Arınç attends Muslim forum amid al-Aqsa tensions
Israeli police stormed the site, known as al-Haram al-Sharif, or the Noble Sanctuary, to Muslims and as the Temple Mount to Jews, twice on Sunday and used tear gas and stun grenades to disperse stone-throwing Palestinian protesters. In a statement on Monday, the Foreign Ministry expressed concern over the clashes and called for measures to prevent repetitions of such incidents in the future.
“The latest incidents in Jerusalem will be discussed in detail,” Arınç told reporters before departing for Morocco to attend a meeting of the Al-Quds International Forum, bringing together representatives of 18 countries. He said he would also deliver a speech at the forum.
The Foreign Ministry warned that incidents such as Sunday's clashes could harm efforts aiming to ensure peace and stability in the region and called for the release of Palestinians arrested by the Israeli police, including Palestinian officials, as soon as possible. "Sensitivities regarding al-Haram al-Sharif, one of the most sacred places of the Islamic world, should be taken into consideration," the ministry said.
Sunday's unrest, the culmination of weeks-long tensions and sporadic clashes, erupted after Muslim leaders urged followers to protect Islamic holy sites from alleged Israeli plots to damage them or let Jews pray in the compound, where only Muslims are allowed to worship.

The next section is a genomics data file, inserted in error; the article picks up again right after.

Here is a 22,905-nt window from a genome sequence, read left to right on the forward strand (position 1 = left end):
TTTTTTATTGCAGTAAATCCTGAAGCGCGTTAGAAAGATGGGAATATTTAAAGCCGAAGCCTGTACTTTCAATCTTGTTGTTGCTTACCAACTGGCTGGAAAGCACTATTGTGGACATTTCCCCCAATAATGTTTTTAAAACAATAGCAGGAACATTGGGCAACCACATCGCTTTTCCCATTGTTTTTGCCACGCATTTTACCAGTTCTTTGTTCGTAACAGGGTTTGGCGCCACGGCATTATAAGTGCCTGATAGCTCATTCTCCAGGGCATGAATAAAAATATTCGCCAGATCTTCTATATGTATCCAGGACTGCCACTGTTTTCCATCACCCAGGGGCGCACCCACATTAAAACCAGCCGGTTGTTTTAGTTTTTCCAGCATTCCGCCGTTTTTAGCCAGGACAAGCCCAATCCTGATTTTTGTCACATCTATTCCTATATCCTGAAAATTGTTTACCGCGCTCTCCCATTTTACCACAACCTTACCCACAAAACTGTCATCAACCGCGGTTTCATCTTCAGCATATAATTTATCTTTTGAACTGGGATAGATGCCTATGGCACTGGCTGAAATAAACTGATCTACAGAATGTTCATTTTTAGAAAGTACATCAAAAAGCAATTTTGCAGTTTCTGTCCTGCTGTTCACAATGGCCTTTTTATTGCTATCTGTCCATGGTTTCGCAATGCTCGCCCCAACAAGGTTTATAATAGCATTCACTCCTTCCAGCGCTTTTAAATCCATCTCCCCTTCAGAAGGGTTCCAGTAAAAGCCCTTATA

Israel has been conducting extensive archaeological digs in and around Jerusalem's Old City, but it says none of the work threatens Muslim holy sites. Prime Minister Benjamin Netanyahu has accused Muslim extremists of spreading lies to foment violence.
A group of hard-line settlers and rabbis fueled tensions on Sunday by urging Jews to converge on the site and pray.
Conflicting claims to the plateau lie at the heart of the Israel-Palestinian conflict. Jews revere it as the site of their two biblical Temples, and Muslims regard the al-Aqsa Mosque compound as Islam's third-holiest site. Israel has controlled the compound since capturing East Jerusalem in 1967 and insists it will retain it forever, though it has left day-to-day administration to a Muslim clerical body.
The Jerusalem clashes may further exacerbate the political tensions between Turkey and Israel, which have been at odds over Israeli policies in Gaza. Ankara recently excluded Israel from an international military exercise it hosted due to the ongoing humanitarian tragedy in Gaza.